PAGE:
This ‘everything in its right place’ thesis ruled out parts of the world not existing for some life-like purpose. Accordingly, many even believed that the interior of the globe must be either habitable, or indeed inhabited, right through to the 19th century. Tom points out that the astronomer Edmond Halley made remarks to this effect in the 1690s, as did “the anonymous German author of an 1828 book whose title translates as The Underworld, or Reasons for a Habitable and Inhabitable Interior of our Earth.


Another obvious and early way to justify a belief in the indestructibility of value involved belief in God, or gods. Simply put, a loving and all-powerful God would never allow its creation to slip up so catastrophically that the lights go out.

But what about religious apocalypses? Doesn’t human extinction actually take centre-stage, in at least the Abrahamic religions? Taking Christianity as a clear example, it’s true that visions of a Judgement Day could hardly be less subtle. Tom’s point, however, is that apocalypse is in fact a kind of inversion of extinction — the two ideas are critically different. The thought here is that the notion of apocalypse is suffused with meaning, imposed from the outside by a controlling deity. Like drawing the curtains on a play, religious apocalypses happen for a reason — they’re often even imagined as inevitable. By contrast, human extinction (like any other extinction event) would not occur because it fits into anybody’s grand, sensible plan. Instead, it would likely amount to a catastrophic, though totally avoidable, accident. Perhaps more importantly, most religious apocalypses involve some kind of conscious life continuing elsewhere — more like a mass evacuation to a perfect and timeless afterlife than the last foreclosure on intelligent life and its prospects for perfection.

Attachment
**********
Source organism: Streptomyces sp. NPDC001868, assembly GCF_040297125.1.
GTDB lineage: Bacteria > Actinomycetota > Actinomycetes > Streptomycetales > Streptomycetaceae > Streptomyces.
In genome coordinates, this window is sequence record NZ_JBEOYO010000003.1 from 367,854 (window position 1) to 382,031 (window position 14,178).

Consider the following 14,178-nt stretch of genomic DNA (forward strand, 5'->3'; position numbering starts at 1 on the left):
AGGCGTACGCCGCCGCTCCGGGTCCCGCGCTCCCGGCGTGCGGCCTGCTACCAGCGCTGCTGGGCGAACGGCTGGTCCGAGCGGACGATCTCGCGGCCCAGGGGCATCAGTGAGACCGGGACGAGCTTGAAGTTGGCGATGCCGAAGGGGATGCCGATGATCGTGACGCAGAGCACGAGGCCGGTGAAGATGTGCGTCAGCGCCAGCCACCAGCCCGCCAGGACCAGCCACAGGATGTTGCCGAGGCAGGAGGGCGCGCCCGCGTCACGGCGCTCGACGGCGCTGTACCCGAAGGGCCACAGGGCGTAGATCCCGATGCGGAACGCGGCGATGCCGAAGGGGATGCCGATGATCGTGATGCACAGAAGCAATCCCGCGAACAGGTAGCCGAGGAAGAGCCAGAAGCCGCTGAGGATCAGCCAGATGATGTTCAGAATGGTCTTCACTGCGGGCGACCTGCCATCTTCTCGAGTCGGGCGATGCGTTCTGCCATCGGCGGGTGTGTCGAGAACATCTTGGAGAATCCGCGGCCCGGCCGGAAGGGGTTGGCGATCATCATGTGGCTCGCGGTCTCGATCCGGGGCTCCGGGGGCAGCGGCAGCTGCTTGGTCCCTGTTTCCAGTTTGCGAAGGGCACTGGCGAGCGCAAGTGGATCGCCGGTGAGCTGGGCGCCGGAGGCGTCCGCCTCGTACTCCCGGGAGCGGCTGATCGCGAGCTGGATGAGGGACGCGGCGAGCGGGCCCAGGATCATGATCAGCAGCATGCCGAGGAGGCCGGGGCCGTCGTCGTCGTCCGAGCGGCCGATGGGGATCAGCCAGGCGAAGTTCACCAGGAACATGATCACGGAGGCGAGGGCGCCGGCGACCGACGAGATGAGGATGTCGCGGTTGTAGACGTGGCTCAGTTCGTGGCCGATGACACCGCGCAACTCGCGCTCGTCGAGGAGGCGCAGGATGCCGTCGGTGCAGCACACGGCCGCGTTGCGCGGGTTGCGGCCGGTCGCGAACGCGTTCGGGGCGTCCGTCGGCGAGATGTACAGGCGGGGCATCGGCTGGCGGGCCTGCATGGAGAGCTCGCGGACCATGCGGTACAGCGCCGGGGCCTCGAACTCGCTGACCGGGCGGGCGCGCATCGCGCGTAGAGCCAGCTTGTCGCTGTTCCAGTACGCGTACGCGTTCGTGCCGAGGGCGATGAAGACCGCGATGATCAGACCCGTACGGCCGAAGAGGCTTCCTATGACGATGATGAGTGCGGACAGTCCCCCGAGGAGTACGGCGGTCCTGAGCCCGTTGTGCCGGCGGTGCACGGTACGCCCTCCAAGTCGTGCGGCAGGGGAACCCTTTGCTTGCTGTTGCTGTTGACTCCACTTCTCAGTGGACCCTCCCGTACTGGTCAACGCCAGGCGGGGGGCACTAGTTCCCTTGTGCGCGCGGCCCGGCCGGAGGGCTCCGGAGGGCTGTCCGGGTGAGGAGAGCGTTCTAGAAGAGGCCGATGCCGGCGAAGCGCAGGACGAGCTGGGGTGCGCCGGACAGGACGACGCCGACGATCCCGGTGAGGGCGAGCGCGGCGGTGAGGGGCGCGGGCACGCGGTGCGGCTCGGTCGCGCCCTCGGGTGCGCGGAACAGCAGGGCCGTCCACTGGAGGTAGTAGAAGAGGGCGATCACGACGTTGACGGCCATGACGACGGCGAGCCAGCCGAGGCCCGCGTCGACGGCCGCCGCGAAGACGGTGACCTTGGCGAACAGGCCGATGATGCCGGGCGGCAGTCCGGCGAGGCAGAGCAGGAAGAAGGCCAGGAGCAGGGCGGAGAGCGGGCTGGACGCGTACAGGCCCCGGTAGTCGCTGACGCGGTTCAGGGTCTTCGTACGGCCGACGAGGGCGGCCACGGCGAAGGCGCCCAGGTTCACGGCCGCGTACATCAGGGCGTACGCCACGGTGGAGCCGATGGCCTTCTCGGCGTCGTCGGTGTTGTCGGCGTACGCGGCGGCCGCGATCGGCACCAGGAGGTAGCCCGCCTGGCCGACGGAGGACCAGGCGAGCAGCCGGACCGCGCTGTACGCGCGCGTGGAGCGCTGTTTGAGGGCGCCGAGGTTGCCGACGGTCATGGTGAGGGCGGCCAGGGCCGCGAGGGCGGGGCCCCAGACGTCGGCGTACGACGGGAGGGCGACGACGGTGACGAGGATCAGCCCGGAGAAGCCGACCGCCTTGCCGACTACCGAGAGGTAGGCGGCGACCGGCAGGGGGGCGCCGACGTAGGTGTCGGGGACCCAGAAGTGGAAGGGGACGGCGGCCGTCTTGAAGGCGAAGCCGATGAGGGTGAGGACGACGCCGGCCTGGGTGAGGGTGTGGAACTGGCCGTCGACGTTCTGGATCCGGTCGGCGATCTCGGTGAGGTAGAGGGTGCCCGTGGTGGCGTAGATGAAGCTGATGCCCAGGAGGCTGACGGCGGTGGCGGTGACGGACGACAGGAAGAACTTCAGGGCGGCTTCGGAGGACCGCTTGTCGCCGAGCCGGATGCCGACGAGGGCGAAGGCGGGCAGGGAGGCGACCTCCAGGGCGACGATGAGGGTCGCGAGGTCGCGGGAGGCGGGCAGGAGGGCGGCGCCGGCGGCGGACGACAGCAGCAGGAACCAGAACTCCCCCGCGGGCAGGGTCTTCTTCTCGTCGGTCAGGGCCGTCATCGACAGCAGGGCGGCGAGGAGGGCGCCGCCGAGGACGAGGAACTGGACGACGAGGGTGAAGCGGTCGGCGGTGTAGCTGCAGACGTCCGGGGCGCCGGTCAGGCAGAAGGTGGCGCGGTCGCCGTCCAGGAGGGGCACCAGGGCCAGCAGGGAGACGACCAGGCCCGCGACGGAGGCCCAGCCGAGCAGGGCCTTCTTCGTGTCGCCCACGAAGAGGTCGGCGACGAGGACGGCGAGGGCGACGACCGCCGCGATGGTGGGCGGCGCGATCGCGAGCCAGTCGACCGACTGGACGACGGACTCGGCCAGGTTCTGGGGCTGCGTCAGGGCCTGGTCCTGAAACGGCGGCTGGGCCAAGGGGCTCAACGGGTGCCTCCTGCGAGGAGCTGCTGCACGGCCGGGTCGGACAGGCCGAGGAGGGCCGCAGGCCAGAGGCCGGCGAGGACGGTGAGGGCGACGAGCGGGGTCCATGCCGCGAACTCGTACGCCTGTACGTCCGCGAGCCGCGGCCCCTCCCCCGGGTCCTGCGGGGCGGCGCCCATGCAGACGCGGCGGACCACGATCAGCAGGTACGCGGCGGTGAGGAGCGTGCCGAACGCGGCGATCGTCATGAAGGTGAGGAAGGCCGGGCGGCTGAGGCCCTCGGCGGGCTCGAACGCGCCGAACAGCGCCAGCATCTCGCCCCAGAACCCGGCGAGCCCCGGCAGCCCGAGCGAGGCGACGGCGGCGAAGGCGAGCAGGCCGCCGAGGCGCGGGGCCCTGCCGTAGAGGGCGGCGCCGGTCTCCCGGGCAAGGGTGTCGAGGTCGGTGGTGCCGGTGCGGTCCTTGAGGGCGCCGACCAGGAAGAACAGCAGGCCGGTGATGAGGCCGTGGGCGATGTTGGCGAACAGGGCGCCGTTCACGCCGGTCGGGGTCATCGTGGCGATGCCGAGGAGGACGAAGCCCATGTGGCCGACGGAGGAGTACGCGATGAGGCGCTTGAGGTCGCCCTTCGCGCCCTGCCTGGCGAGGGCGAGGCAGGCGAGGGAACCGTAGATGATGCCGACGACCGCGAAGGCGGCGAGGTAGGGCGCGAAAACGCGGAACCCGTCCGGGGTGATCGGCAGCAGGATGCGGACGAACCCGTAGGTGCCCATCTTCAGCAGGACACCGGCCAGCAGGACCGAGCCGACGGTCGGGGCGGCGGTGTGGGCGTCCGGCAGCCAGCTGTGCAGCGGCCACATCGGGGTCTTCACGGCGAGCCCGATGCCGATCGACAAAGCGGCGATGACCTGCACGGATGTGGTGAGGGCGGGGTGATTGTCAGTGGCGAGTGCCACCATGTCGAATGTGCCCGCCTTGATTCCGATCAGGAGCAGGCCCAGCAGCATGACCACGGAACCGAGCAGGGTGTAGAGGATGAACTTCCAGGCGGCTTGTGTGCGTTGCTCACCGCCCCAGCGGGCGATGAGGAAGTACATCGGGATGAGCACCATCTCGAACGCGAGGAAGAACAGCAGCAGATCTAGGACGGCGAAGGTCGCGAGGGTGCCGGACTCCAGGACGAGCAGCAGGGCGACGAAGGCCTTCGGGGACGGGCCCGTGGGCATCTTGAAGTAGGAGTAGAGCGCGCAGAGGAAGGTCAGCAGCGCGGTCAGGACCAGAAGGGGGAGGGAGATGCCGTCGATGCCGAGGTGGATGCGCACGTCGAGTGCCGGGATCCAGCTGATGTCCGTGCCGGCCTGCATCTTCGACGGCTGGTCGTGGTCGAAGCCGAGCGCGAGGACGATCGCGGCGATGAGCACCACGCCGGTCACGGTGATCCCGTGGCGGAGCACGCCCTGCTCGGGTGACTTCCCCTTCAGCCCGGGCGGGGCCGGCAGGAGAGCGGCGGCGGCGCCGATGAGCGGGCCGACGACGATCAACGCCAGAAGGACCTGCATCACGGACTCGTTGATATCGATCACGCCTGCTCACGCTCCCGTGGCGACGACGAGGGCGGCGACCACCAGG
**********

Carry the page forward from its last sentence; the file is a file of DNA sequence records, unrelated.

Tom notes that the very word ‘apocalypse’ "derives from words meaning ‘unveiling’ or ‘revelation’. On the other hand, extinction would reveal “precisely nothing, and this is instead because it prognosticates the end of morality and meaning itself […] apocalypse is undeniably a moral judgement, whereas extinction would spell the end of all morality.”

Further, the show would go on without us: the rest of the universe, in a way of speaking, wouldn’t notice. Tom writes, “extinction means that the wider universe continues without our species. This is generally not a feature of apocalyptic narratives”. He captures this difference pithily —

Where apocalypse secures a sense of an ending, extinction anticipates the ending of sense.

Etching of Dante's heaven

Source: Digital Dante, Selected illustrations from Birk’s Comedy — Paradiso. Notice the similarity with the frontpiece for Fontenelle’s Conversations on the Plurality of Worlds, above.

Lastly, apocalypse is something ordained for us: out of our control. The poet Alexander Pope expressed this brand of cosmic fatalism in his 1733 Essay on Man. On Pope’s view, humanity’s future lies fully in God’s hands: whatever apparently terrible things happen, they must turn out to be ultimately just. In this way, he compares the position of humanity to the position of lambs before slaughter. Since we can neither know nor influence our future, we should frolic and enjoy our fixed annointed time on Earth. Plus, human extinction as trivial from God’s perspective as a lamb’s gruesome end is from our own —

Who sees with equal eye, as God of all, A hero perish, or a sparrow fall, Atoms or systems into ruin hurl’d, And now a bubble burst, and now a world.


Beginning around the early 1700s, the ‘Enlightenment’ period issued in the first serious thinking about human extinction. New scientific and statistical methods undermined old ideas about ‘eternal recurrence’ and the ‘indestructibility of value’. Concurrently, secular moral thinkers began to appreciate the stakes: that the most significant determinant of humanity’s future might not be fate, or God, but in some important sense, humanity itself*.*

On the scientific front, the Enlightenment opened up countless new discoveries, all propelled by an almost unprecedented tolerance of and commitment to scientific methods: the careful gathering of evidence, and an undogmatic obedience to follow where it led. Here’s a stupidly brief summary of the insights that followed.